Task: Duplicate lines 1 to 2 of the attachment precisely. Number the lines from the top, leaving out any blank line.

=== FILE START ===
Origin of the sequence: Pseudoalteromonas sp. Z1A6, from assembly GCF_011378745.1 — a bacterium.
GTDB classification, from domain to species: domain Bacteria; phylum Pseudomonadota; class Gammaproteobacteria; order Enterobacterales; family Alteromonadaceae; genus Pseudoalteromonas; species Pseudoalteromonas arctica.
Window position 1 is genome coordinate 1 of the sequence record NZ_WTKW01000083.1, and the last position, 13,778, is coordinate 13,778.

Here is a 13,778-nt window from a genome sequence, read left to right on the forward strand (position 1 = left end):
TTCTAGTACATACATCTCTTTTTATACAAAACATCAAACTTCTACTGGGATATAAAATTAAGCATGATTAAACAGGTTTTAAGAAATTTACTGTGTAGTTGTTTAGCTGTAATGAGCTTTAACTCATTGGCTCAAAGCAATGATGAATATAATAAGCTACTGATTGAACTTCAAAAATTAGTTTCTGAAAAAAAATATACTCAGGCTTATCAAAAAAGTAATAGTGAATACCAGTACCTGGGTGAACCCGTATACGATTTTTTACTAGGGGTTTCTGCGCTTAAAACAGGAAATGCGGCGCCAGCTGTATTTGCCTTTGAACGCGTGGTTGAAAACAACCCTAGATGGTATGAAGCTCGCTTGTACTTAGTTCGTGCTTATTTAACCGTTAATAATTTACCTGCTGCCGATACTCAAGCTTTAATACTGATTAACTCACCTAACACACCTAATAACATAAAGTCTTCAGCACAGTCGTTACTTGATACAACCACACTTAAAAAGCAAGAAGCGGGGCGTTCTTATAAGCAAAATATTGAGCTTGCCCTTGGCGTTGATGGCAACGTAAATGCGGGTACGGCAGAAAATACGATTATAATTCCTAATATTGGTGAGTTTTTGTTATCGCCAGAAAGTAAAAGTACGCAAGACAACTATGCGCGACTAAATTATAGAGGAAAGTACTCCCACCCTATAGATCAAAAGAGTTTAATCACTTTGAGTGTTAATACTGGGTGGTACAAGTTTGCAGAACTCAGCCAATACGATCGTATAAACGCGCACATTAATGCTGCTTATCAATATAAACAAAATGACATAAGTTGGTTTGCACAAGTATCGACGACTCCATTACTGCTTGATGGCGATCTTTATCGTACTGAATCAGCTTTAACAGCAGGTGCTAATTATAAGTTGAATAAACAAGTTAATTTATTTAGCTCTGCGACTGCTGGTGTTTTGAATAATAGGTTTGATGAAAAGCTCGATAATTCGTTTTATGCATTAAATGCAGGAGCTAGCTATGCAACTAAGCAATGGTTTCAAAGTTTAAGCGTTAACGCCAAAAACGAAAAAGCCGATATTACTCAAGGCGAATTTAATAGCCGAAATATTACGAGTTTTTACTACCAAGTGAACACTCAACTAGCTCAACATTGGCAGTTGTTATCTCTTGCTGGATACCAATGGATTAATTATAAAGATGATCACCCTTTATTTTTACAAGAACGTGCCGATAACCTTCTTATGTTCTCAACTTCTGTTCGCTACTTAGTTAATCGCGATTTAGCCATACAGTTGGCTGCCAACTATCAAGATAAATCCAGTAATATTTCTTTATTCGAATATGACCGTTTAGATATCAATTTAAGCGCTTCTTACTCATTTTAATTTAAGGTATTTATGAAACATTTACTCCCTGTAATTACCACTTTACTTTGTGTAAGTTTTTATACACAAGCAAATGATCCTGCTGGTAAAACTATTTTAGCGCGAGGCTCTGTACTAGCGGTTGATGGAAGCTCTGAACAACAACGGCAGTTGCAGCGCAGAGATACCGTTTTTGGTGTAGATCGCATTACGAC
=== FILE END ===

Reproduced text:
Origin of the sequence: Pseudoalteromonas sp. Z1A6, from assembly GCF_011378745.1 — a bacterium.
GTDB classification, from domain to species: domain Bacteria; phylum Pseudomonadota; class Gammaproteobacteria; order Enterobacterales; family Alteromonadaceae; genus Pseudoalteromonas; species Pseudoalteromonas arctica.